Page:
I'm relatively new to Bill Burr's stand-up material, having only just having discovered him around a year or so ago. While I haven't seen all his specials or heard all his albums, I've seen enough to appreciate his voice and, more often than not, I find him to be a pretty funny guy. Bill Burr: Walk Your Way Out, his new Netflix special, has some of the better material of his I've heard, but also some dead spots as well. Burr's routine here on McDonald's is one of the best comedy bits I've heard in a while. McDonald's is an easy target for comedians, though it absolutely to Burr's credit that he's able to make jokes about McDonald's feel not only fresh but also hilarious. My sides hurt from laughing at the routine, and I rewound the special just to watch those few minutes again. Unfortunately, the best jokes are in the first 20 minutes of the special. While there are certainly other good, smart bits throughout the rest of the running time, a lot Burr's rants go on for far too long and become somewhat repetitive. Even so, there's enough funny material here to recommend 'Walk Your Way Out'. 6/10
Fist Fight (2017)
Could have been a lot better
There's a really solid comedy that could have been made out of Fist Fight. As dumb as the main premise is--two adult teachers getting in a fight in the parking lot at the end of the last day of school---there is plenty that could be done with the material. There's ample room for social satire on the education system here, many opportunities for funny scenes of teacher-student interaction, and a chance to comment on masculinity and fighting. Unfortunately, the filmmakers behind Fist Fight rarely take the time to realize any of this potential and are more interested in making sure every scene plays out as cartoonish and over-the-top as possible. There's rarely a single scene in which a character acts like an actual human being and cartoon logic doesn't apply. The film makes the mistake of most sitcoms in thinking that outlandishness is automatically funny, and the quality of the movie suffers greatly as a result.
When Fist Fight is able to rise above its dumber than dirt script and general brain dead nature, it's entirely due to the talented and funny cast. Charlie Day has been doing great comedic work on "It's Always Sunny in Philadelphia" for twelve seasons now, and even with the weak script and questionable direction, he's able to show why he needs more leading man roles. His character, English teacher Andy Campbell, is the only character that is in any way recognizable as a person that could exist in the real world. Maybe it's because I can kind of relate to his character, but Day is somehow miraculously able to get the audience to sympathize with his nervous, trying-to-be-a-nice-guy role even when the script itself treats him as a joke half the time. The best scenes in the entire movie are the ones in which Day gets to interact with Tracy Morgan and Jillian Bell, who like Day, deserve more to work with. Morgan and Bell provide the few laugh-out-loud moments, and give the film sparks of energy when it needs them the most. The scenes of Day, Morgan, and Bell show the potential of what Fist Fight could have been had it not been obsessed on becoming a farce at every turn.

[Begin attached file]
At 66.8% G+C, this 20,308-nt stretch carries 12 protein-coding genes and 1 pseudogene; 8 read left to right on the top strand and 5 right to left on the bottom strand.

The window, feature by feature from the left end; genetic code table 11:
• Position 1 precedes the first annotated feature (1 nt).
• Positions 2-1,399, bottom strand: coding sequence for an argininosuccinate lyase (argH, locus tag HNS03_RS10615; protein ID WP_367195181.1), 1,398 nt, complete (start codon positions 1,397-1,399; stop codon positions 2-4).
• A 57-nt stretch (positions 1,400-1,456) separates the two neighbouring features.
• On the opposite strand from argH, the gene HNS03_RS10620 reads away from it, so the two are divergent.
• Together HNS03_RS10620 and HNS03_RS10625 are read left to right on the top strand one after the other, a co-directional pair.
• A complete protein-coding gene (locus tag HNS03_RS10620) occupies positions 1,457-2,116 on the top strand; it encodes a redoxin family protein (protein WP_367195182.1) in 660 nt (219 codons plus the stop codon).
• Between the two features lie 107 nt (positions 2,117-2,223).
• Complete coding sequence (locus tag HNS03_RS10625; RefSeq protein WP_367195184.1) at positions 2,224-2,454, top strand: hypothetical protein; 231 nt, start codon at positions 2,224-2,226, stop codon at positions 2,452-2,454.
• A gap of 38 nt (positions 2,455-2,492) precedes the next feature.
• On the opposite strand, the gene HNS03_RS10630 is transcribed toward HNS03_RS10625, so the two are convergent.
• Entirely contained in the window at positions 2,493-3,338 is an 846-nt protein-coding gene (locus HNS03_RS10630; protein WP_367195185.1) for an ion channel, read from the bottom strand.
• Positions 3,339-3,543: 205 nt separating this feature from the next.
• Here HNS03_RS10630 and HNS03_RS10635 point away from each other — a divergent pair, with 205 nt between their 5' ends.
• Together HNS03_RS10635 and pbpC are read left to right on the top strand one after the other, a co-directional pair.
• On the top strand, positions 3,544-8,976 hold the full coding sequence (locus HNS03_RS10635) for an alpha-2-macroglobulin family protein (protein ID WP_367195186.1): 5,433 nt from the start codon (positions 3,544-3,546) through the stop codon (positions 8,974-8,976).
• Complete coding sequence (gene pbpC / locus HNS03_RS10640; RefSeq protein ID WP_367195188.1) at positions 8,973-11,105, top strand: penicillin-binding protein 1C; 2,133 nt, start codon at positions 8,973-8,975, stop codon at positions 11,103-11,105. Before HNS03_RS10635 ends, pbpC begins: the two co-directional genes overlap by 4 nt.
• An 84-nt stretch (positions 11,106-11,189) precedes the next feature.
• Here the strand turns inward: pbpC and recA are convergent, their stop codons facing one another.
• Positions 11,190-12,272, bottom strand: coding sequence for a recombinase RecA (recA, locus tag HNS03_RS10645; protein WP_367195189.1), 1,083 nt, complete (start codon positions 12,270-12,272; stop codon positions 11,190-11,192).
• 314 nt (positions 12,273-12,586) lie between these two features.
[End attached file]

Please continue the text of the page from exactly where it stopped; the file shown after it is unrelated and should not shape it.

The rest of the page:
Ice Cube, as the second lead and instigator of the fist fight, does what he can, though Cube is the person who is let down the most by the script. His character is so full of rage that it's really hard to understand how he would ever be able to get a job working in a school, let alone be considered a good teacher. The fatal flaw of Fist Fight is that the audience is never able relate to his predicament, and his character absolutely deserves to get fired, even in the cartoon world set up by the director and screenwriters. JoAnna Garcia, Dennis Haysbert, Christina Hendricks, and Dean Norris are ultimately also wasted in throwaway, undeveloped roles.
On the plus side, Fist Fight is quite short. It runs barely 85 minutes before the ending credits, and it never drags. It just doesn't work a lot of the time. It's never a chore to watch, though it's never even close to what is should be either. For fans of Day, Morgan, or Bell, Fist Fight is probably worth a rental at best. There are some laughs to be had, just not nearly as much as there should have been. It's possible it's the type of film that gets better on repeat viewings, and is likely to be a movie that reruns on Comedy Central over and over again in coming years. It's unfortunate a comedy with this cast couldn't be something more memorable. 5/10
Best film documentary in a long time
Out of all the famous comic book titles that have gotten the deluxe big screen adaptation treatment the past fifteen years, none have been critically unsuccessful as The Fantastic Four. With two pretty dismal big budget installments in 2005 and 2007 respectively, and an absolutely unwatchable "reboot" in 2015, one might come to the conclusion that a decent, faithful Fantastic Four film is just impossible to make. However, the most faithful Fantastic Four adaptation occurred circa 1993 via Roger Corman's production company. Shot for a just a few million bucks, quickly assembled, and then mysteriously locked away never to be officially released to the general public, the film more or less disappeared, only showing up as a bootleg at comic book conventions. Doomed: The Untold Story of Roger Corman's the Fantastic Four entertainingly and honestly tells the story of how such a film came to be shot, completed, and then seemingly locked away forever.